Title: Mother Earth
Date: 2 December 2015
“Mother”, as I speak of her, evanesces from the mist of misery, from the veil of restrictions, and from the mud-layered smoky village walls that curtail her from the vivid hues of the modern world. But “mother”, the word and the form, portrays another scenario too--a greater one that relates us with nature. To be born as human is to be born with a relationship to mother earth. Yet, we realise little what we owe to her, of what we owe to the pains and sufferings that she has endured to nurture us. Our spiritual bond exceeds far beyond than that with a primal parent, for mother earth has suffered for a longer time.
Mother, I fear, will turn a stranger with the thirst, the hunger, the imprisonment and the nakedness that we subject her to. Instance by instance, she reveals herself as hurt, trampled, raped, pervaded, and killed every day.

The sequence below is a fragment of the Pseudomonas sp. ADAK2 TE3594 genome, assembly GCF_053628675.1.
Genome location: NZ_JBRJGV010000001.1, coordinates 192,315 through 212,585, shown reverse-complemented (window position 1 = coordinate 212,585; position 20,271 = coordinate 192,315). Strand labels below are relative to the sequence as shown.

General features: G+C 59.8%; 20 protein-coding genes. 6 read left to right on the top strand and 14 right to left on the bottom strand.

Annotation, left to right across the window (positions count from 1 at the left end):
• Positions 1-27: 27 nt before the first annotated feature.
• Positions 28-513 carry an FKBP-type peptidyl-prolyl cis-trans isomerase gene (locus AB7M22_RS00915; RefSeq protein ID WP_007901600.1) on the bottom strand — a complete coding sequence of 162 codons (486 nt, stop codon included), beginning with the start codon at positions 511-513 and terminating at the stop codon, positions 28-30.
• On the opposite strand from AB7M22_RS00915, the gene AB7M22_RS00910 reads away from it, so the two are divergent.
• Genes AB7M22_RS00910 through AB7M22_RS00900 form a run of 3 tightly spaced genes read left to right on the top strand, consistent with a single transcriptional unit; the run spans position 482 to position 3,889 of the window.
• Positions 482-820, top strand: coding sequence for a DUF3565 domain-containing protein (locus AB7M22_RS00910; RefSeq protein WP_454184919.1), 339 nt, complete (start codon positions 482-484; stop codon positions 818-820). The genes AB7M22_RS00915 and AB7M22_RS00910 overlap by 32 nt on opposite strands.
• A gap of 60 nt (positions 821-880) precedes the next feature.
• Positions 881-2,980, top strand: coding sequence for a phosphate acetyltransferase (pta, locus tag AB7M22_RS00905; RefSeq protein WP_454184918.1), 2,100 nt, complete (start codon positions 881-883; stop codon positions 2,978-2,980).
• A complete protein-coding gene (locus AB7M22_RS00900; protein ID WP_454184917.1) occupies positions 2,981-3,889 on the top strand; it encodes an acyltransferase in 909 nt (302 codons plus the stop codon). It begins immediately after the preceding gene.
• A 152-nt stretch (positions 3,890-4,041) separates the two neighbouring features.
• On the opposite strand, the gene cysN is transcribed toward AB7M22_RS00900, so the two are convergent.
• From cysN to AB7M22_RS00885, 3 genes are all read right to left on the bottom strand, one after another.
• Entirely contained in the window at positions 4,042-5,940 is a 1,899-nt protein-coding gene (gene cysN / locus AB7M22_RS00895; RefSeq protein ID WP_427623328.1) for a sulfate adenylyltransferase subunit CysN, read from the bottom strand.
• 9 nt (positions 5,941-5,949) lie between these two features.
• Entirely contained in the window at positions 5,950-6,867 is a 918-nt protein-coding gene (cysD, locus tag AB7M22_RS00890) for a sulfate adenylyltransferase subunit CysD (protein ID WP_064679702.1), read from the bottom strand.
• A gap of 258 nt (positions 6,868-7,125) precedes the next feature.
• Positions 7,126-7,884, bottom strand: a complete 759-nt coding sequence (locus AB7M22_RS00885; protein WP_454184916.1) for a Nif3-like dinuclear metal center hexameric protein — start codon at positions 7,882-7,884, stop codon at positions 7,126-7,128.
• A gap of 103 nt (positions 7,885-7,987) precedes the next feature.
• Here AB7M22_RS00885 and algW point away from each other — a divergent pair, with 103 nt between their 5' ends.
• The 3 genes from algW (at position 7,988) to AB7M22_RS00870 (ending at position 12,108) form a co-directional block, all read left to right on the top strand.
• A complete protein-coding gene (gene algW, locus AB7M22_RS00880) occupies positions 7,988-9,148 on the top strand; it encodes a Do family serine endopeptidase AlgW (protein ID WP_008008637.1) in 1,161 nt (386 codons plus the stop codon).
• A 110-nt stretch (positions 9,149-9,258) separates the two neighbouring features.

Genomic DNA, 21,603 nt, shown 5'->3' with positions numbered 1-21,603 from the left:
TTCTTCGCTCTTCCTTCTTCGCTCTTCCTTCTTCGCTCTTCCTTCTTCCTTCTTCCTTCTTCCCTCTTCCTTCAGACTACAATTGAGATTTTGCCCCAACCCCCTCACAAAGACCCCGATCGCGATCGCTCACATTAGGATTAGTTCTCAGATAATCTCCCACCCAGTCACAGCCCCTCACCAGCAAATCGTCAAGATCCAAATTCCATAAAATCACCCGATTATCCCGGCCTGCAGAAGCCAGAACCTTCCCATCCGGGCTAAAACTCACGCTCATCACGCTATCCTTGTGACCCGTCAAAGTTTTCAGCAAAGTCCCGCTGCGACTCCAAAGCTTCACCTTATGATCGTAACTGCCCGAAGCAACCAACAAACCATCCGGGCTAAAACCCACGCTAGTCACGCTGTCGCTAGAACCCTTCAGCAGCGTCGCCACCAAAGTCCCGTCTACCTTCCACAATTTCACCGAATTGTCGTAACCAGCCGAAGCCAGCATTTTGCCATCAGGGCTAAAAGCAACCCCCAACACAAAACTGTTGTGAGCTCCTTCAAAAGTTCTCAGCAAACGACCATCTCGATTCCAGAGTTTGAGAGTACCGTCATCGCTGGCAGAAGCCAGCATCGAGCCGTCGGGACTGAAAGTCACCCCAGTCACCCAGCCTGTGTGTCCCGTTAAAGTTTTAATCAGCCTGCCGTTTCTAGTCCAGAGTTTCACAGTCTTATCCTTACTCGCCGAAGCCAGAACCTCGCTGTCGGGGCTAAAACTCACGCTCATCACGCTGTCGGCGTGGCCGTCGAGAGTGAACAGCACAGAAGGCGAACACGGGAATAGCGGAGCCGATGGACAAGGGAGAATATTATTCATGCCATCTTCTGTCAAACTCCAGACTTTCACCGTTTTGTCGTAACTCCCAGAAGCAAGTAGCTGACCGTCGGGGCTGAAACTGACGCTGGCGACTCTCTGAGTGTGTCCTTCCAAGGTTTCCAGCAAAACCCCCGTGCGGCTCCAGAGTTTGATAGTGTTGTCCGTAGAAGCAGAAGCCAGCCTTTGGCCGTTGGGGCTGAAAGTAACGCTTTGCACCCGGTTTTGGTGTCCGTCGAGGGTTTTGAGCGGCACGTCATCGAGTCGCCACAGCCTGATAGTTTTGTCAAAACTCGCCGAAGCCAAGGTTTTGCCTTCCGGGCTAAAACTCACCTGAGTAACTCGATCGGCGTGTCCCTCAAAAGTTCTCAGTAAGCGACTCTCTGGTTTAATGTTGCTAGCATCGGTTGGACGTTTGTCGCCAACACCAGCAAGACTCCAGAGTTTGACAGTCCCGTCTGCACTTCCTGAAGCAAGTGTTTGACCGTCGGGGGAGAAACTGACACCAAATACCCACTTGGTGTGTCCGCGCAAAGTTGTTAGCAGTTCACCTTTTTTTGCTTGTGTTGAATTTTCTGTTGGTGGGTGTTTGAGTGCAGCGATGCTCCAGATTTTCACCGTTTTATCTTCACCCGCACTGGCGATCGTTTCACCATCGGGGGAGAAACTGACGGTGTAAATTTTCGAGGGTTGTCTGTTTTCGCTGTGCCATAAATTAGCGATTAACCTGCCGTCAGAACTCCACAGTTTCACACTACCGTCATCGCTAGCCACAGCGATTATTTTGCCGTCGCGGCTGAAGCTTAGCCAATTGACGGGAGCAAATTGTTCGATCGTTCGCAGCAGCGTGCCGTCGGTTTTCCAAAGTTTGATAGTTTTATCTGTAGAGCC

Some people see in dreams. Some dream the reality. My photographer-colleague Kishor, instead portrays a nightmare--the suffering and the pain of mother earth via photographic inscriptions. He is a protagonist, and his images are tragic manifestations of the ecological crisis that envelops us. His are the cries of the fallen forests, the melting glaciers, the polluted air, the drying streams and the dying deserts. The languages that his images speak in are of love, concern, appreciation, and remorse.
The question that we, are left to answer is whether we are aware of the damage. Can we feel the guilt, the remorse, and the fear? We have harmed something that we love, something that we have known for ever and something that will always sustain us. We have hurt mother earth.
Perhaps someday, this guilt will stimulate reparation fantasies in us, but are we ready for this metaphorically and actually?
Photograph: Kishor Kayastha